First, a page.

And so here we are, the climax of the Southern Reach trilogy. Acceptance plunges characters we’ve met from both of the previous books, Annihilation and Authority, back into Area X – Area X, you’ll remember, being the mysterious, possibly ecological, disaster zone, that has to be penetrated via a border that has a tendency to work on the people who pass through it. Anyone who has read VanderMeer before will know that just about the only thing you can expect will be that all bets are off. No-one is safe. Nothing is straightforward. Anything can happen.
Unlike both Annihilation and Authority, which enjoyed a single narrative voice, Acceptance is diffuse: we hear from Control (the narrator of Authority), Ghost Bird (a presence in Authority, an echo from Annihilation), the Director (a presence in both previous books but never a narrator before), the Biologist (the narrator of Annihilation) and the lighthouse keeper, Saul Evans (who we’ve seen a photograph of before and who we’ve met – ahem – an incarnation of in the previous books). And it’s not just narrative voice either: chronologically, Acceptance‘s story comes at you from a non-linear vantage: we hear from Saul pre-Area X, as he goes about his job on the lighthouse and contends with representatives from a mysterious agency taking readings and working on an island nearby; we hear from the Director as she goes about her job in the days before Control assumed (his admittedly limited) control of the Southern Reach; and we hear from Control and Ghost Bird as they themselves travel to the island (their narrative being the one that most directly advances the narrative of the two previous books, appropriating the style of quest fictions).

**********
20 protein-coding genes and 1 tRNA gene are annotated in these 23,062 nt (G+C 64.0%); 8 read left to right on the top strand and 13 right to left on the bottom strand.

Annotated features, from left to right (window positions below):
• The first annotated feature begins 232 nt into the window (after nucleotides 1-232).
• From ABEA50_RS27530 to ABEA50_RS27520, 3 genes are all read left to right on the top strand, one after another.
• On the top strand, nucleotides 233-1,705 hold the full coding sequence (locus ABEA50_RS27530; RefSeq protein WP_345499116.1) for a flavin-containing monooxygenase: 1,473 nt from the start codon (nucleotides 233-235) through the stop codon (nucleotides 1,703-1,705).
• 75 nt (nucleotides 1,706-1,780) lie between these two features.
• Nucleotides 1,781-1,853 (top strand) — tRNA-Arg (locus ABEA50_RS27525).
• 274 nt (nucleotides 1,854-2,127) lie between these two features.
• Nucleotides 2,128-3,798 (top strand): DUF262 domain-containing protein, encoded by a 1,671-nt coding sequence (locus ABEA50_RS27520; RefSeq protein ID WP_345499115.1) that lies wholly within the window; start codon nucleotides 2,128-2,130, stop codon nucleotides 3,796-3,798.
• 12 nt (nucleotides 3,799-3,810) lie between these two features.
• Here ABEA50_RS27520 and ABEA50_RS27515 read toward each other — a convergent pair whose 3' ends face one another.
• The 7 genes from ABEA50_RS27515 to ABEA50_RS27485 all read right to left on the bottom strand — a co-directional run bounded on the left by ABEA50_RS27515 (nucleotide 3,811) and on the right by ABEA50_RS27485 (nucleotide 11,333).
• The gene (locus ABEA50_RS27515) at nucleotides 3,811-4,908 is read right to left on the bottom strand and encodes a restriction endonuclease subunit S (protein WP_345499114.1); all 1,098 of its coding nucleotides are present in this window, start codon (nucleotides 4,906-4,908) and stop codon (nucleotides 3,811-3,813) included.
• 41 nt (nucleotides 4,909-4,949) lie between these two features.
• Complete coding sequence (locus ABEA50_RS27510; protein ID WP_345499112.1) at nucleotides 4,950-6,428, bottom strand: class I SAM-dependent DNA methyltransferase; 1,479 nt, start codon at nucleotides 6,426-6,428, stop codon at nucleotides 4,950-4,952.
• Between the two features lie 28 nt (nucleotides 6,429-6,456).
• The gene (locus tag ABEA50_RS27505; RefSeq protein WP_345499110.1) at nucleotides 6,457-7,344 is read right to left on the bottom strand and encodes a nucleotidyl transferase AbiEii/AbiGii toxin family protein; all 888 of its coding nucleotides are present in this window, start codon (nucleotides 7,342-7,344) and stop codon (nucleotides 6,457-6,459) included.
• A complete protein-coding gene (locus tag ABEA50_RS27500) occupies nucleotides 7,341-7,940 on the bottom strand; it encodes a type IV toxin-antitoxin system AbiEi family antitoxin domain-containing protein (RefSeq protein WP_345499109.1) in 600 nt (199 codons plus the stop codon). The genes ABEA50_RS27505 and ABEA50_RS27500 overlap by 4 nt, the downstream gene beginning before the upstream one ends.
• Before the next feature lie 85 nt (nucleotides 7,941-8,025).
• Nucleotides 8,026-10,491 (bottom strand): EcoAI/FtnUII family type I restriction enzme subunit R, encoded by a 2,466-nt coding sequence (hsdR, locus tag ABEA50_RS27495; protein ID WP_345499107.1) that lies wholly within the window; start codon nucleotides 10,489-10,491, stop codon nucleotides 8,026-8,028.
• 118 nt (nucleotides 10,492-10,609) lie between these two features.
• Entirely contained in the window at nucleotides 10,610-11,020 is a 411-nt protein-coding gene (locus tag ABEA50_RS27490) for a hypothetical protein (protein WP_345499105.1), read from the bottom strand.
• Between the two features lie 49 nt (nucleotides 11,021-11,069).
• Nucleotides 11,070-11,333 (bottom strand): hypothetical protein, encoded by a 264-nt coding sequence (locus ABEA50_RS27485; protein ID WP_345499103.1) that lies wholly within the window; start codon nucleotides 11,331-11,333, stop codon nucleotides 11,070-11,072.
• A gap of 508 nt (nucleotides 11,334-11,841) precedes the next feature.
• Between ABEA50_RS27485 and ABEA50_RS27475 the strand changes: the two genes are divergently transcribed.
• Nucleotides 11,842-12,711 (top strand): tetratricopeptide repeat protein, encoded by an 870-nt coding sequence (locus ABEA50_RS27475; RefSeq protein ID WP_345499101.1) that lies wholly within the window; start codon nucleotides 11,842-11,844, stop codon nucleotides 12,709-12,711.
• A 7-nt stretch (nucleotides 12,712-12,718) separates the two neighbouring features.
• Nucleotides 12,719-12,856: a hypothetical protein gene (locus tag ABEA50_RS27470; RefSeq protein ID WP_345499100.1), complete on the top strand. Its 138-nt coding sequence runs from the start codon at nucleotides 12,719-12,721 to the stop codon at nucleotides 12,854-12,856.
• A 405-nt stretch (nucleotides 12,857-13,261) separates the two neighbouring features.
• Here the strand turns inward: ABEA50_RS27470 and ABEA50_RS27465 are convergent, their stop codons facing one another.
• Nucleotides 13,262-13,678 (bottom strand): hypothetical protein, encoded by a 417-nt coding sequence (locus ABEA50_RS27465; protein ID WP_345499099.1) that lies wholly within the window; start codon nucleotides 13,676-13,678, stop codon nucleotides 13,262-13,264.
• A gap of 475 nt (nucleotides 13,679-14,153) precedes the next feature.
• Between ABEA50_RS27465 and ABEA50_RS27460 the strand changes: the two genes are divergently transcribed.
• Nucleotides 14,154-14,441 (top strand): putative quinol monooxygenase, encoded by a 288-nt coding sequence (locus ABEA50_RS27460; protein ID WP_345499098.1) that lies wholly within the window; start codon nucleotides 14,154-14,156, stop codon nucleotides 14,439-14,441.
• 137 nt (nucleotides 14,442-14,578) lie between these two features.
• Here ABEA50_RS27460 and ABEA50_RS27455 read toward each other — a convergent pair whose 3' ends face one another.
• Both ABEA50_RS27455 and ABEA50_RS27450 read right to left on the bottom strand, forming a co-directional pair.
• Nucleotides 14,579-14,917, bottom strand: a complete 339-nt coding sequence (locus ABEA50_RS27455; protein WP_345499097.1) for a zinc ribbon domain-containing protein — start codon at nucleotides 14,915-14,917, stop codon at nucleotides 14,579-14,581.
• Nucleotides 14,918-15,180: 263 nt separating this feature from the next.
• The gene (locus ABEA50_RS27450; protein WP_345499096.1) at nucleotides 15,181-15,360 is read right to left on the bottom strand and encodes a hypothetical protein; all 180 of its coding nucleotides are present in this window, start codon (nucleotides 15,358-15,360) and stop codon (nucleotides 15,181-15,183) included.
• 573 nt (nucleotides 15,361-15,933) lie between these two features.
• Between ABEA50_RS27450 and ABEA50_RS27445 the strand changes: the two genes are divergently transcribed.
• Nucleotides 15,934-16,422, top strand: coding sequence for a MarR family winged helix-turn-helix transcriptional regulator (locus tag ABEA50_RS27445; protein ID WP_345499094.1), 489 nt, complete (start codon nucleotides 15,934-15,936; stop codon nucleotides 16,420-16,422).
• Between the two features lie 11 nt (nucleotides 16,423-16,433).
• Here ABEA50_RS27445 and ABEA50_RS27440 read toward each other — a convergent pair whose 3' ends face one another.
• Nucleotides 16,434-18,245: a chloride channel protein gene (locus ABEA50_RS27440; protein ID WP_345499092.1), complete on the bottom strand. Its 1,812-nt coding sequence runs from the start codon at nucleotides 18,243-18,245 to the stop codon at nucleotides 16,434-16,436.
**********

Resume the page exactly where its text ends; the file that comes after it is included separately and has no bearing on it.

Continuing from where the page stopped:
We’ve kind of known from the beginning of the trilogy that there would never be a point where VanderMeer drew back the old Wizard of Oz curtain and said, ta-dah, this is what Area X is – and provided you enter into things knowing that, Acceptance may surprise you by the fact that we do learn stuff. We get theories at any rate. Suspicions. Based on the best information that is available to the characters. Again, as VanderMeer has said, no single character gets a full picture of everything – the reader has the best vantage to hazard guesses. Seasoned VanderMeer readers will also be pleased to know that there are, once again, things within this book (unpleasant things) that will stick in your mind, all tacky to the touch, long after you might want them gone. It is a more complex book, though – the equivalent of starting to watch the X Files at Season 8, as we’ve said elsewhere. The inter-office political shenanigans of Authority (best seen as VanderMeer’s take on a writer like Le Carre) continue here in the Director’s narrative, and unpicking how the handling of Area X reached the impasse it did make for some of the best scenes in the book. VanderMeer seems to want us to be less interested in questions and answers than the organism that drives such questions and answers:
‘What stood out from what I tossed on the compost heap seemed to come from a different sort of intelligence entirely. This mind or these minds asked questions and did not seem interested in hasty answers, did not care if one question birthed six more or if, in the end, none of those six questions led to anything concrete.’
So. It’s a harder book than its predecessors in a lot of ways and it certainly is served by re-reading the other two books prior to jumping in with both feet but it satisfyingly wraps things up, and in a vibrant and original way (eschewing the kinds of tricks and traps you’d expect from the concluding chapter of a trilogy). We here at Bookmunch towers will be surprised if we read anything more challenging and unexpected during the rest of 2014.
Any Cop?: If you’ve followed the trilogy this far, you wont want to miss this; if you’ve yet to dabble, you’re missing out in a big way.